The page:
To realize broadband's potential to benefit our democracy and connect us to one another, all people in the United States must have equal access and broadband must be made affordable for the most vulnerable. Yet today, 15 percent of American households with school-age children do not have subscriptions to any form of broadband, including one-quarter of Black households (an additional 23 percent of African Americans are “smartphone-only" internet users, meaning they lack traditional home broadband service but do own a smartphone, which is insufficient to attend class, do homework, or apply for a job). The Biden administration, Federal Communications Commission, and Congress must develop and implement plans to increase funding for broadband to expand universal access.

Enhanced, Refundable Child Tax Credits

The United States faces a crisis of child poverty. Seventeen percent of all American children are impoverished — a rate higher than not just peer nations like Canada and the U.K., but Mexico and Russia as well. Currently, more than 50 percent of Black and Latinx children in the U.S. do not qualify for the full benefit, compared to 23 percent of white children, and nearly one in five Black children do not receive any credit at all.

To combat this crisis, President Biden and Congress should enhance the child tax credit and make it fully refundable. If we enhance the child tax credit, we can cut child poverty by 40 percent and instantly lift over 50 percent of Black children out of poverty.

Reparations

We cannot repair harms that we have not fully diagnosed. We must commit to a thorough examination of the impact of the legacy of chattel slavery on racial inequality today. In 2021, Congress must pass H.R. 40, which would establish a commission to study reparations and make recommendations for Black Americans.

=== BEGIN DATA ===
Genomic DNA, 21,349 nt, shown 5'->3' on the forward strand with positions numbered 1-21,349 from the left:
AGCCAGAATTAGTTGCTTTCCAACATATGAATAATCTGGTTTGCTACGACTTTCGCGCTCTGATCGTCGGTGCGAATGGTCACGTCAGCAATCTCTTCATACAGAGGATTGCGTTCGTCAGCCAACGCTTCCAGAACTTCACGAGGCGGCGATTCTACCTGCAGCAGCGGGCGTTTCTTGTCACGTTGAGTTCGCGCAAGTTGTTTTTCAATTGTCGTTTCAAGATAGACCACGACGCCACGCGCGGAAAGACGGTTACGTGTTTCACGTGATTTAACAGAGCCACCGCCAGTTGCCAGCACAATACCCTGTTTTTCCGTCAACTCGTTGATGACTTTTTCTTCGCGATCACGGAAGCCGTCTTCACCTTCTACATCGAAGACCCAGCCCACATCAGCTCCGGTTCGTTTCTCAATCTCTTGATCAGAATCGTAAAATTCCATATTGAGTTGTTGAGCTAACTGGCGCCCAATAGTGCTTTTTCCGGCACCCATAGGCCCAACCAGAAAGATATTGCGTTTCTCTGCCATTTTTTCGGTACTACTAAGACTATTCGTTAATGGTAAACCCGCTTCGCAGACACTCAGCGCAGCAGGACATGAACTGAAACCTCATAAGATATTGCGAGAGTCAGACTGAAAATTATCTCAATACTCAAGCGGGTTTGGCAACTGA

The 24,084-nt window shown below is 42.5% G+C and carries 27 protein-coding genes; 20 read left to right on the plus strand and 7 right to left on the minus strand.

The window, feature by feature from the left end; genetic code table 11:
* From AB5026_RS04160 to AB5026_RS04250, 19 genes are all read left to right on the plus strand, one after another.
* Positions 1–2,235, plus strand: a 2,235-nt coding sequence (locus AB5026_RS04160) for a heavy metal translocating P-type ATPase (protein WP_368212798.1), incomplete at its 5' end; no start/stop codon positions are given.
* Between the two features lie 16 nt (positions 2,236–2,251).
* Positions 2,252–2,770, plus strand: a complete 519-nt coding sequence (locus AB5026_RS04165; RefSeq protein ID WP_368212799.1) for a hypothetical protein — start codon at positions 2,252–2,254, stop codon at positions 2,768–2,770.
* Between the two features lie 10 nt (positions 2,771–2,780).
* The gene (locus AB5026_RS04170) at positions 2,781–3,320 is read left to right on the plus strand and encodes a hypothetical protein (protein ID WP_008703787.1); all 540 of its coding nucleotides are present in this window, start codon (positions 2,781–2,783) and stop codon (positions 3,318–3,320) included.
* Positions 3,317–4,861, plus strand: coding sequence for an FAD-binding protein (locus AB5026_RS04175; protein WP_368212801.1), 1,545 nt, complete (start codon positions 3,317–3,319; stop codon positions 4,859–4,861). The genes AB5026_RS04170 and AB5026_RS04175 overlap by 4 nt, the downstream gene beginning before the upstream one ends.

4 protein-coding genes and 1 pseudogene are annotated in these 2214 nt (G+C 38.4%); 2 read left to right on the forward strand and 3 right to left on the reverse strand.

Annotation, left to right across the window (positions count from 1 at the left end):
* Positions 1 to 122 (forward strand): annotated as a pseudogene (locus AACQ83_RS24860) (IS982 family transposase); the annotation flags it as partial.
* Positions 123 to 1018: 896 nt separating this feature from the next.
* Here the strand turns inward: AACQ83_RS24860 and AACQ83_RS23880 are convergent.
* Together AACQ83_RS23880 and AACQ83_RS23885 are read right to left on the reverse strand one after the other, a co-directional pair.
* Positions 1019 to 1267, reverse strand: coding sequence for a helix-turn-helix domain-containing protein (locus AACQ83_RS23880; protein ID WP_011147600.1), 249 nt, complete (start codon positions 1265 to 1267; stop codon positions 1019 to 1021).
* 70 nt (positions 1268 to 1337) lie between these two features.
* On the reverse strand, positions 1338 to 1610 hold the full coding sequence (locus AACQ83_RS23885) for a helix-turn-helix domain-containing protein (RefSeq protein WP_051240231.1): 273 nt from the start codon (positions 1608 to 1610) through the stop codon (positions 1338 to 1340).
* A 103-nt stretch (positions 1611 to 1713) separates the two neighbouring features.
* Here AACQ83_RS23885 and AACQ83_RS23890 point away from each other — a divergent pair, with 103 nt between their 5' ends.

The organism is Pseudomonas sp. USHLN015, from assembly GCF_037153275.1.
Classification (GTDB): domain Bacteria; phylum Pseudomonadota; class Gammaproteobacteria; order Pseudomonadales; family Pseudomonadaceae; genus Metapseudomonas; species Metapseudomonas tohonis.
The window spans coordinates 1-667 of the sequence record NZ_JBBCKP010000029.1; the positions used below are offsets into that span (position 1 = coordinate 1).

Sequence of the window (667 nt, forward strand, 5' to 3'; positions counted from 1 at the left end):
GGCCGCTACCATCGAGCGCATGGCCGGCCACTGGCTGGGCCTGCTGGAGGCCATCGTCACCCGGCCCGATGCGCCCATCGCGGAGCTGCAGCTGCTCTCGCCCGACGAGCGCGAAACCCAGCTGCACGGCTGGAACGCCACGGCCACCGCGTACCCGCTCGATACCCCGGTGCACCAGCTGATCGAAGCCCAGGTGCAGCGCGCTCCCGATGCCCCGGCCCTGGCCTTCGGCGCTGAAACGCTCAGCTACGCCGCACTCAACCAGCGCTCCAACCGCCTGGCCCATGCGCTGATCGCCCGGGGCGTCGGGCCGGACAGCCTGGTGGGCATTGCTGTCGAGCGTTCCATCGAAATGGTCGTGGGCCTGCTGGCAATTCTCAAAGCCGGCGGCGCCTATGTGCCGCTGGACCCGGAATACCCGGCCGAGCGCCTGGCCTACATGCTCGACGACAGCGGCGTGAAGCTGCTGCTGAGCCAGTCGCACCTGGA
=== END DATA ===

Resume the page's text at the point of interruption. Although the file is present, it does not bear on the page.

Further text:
The Long View

For the past century, the ACLU has fought for racial justice in legislatures and in courts, including through several landmark Supreme Court cases. While the court has not always ruled in favor of racial justice, incremental wins throughout history have helped to chip away at different forms of racism such as school segregation ( Brown v. Board), racial bias in the criminal legal system (Powell v. Alabama, i.e. the Scottsboro Boys), and marriage inequality (Loving v. Virginia). While these landmark victories initiated necessary reforms, they were only a starting point.

Systemic racism continues to pervade the lives of Black people through voter suppression, lack of financial services, housing discrimination, and other areas. More than anything, doing this work has taught the ACLU that we must fight on every front in order to overcome our country's legacies of racism. That is what our Systemic Equality agenda is all about.

In the weeks ahead, we will both expand on our views of why these campaigns are crucial to systemic equality and signal the path this country must take. We will also dive into our work to build organizing, advocacy, and legal power in the South — a region with a unique history of racial oppression and violence alongside a rich history of antiracist organizing and advocacy. We are committed to four principles throughout this campaign: reconciliation, access, prosperity, and empowerment. We hope that our actions can meet our ambition to, as Dr. King said, lead this nation to live out the true meaning of its creed.

What you can do:
Take the pledge: Systemic Equality Agenda
Sign up

Featured image by Shutterstock